Wednesday, November 16, 2011

Step pricing versus bill-backs

Every buyer wants to get the price for a quantity of 100,000 units without making a firm commitment to purchase that quantity. Suppliers that are use to dealing with this will usually counter with a proposal of either step pricing or discounted pricing with bill-backs if quantities are not met.

The concept of step pricing is simple.
The first X units are at _______________
The next X units are at _______________
The following are at _______________
Etc, etc, etc.

Under a bill-back approach the price would be provided at the highest quantity, but is you failed to purchase the entire quantity that the price was based upon, you would be obligated to pay the difference between the price you received and the price that you would have actually earned based upon your actual quantity purchased.

The major advantage of step pricing is there are no bill-backs if you fail to purchase the quantity. You earn the reduced price based upon the quantity of purchases that you have made. The major advantage of the bill-back approach is you get the low price throughout. A second advantage of the bill-back is you have the use of the that money difference in payments until you have to pay the bill-back amount. The major disadvantage is that if you fail to purchase the quantity, while you are not obligated to purchase the remaining quantity you are subject to the bill-back on the difference between the price you actually paid versus what you would have at that quantity.

Both approaches are good in that they are not making firm commitments to purchase the high quantity. The major issue you should be concerned about in negotiating a deal with step pricing or bill-backs is the cash flow and the time value of money. With step pricing scenarios you pay the supplier at a higher rate earlier so in the interim they have the use of the money. With the bill-back approach you have the use of the difference in the amount until you have to make a bill-back payment. Suppliers who are aware of this impact will usually structure the prices as specific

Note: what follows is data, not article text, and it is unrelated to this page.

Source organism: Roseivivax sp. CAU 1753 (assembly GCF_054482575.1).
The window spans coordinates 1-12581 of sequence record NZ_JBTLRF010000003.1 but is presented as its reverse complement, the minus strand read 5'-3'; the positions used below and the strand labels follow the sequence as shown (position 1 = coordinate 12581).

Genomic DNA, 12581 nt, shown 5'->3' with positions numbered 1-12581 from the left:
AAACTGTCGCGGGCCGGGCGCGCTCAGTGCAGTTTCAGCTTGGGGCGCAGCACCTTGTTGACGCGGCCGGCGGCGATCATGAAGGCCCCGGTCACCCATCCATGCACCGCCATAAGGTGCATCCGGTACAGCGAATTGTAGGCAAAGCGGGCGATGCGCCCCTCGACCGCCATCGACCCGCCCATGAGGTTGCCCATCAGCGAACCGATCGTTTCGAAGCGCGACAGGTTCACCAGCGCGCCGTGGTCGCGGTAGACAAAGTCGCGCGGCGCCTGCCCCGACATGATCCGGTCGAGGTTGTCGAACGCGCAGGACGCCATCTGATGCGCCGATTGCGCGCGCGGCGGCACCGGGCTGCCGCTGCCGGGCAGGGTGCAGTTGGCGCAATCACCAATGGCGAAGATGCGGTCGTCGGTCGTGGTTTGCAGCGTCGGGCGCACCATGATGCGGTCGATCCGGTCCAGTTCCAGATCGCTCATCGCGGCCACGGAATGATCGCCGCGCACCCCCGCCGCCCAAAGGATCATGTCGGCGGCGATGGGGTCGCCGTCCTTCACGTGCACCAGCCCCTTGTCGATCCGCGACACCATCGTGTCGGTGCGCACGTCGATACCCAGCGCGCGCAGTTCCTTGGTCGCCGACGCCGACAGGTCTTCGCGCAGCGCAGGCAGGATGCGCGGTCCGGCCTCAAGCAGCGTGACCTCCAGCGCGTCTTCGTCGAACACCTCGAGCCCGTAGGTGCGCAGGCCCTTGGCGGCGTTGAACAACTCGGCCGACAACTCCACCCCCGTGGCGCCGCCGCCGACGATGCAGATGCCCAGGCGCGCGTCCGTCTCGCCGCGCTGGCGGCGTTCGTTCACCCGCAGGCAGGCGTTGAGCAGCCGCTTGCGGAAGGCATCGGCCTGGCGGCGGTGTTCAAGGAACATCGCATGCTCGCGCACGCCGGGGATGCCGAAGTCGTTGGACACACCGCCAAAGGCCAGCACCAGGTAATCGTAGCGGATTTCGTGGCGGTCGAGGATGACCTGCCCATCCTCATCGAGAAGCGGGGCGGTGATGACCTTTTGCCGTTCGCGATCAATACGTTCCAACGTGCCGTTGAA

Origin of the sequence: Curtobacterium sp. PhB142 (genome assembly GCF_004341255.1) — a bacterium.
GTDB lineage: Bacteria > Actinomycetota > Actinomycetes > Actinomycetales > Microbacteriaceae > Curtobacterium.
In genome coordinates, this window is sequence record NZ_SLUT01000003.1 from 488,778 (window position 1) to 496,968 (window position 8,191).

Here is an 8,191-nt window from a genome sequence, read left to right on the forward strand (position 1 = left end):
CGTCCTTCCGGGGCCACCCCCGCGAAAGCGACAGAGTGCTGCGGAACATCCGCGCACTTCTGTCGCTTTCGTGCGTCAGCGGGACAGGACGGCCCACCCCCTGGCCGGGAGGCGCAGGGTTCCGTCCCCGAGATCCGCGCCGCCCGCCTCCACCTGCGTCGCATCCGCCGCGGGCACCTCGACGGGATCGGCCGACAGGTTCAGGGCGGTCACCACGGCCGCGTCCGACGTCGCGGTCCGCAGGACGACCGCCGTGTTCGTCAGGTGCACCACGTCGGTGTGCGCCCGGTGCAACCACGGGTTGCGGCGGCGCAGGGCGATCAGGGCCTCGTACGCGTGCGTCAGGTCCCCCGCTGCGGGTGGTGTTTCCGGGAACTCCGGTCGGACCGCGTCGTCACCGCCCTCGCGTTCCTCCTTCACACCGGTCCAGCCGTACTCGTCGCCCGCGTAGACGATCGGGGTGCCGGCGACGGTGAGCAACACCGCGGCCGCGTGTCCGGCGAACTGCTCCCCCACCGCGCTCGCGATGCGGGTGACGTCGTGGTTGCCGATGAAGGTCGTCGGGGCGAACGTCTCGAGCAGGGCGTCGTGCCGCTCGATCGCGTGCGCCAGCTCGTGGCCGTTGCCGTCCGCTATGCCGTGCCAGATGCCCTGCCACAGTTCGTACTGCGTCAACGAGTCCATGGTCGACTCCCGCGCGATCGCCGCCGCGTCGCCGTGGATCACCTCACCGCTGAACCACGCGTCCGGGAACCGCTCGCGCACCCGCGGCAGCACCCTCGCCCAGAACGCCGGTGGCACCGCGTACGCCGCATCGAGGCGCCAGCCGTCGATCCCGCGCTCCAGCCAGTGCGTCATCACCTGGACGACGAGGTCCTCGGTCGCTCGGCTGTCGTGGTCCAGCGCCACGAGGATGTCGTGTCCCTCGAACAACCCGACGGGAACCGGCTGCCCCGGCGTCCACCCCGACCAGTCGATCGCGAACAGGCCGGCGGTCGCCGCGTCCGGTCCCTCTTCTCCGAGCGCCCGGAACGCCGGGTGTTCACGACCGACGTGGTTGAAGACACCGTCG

volumes differently depending upon whether its a step price or a bill-back approach. The prices for step pricing would usually be lower than the bill-back prices at the volumes as the supplier is having the use of the money in the interim period.

If you have a supplier propose either method calculate what your unit costs would be at various levels to determine which is the best approach to follow. If you agree to use the bill-back approach you need to be prepared to have to pay the bill-back if you do not meet the required quantities, One way to do that would be to work with your accounting people to establish a reserve where you pay the supplier the estimated quantity price and sell transfer the product to the internal customer at a higher price with the difference being placed in a reserve. If you don’t meet the needed quantity you pay the bill-back out of the reserve, if you do meet the needed quantity the reserve can be paid to the internal customer to reduce their cost.

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1 comment:

  1. Clear down-to-earth explanation. Keep up the good work.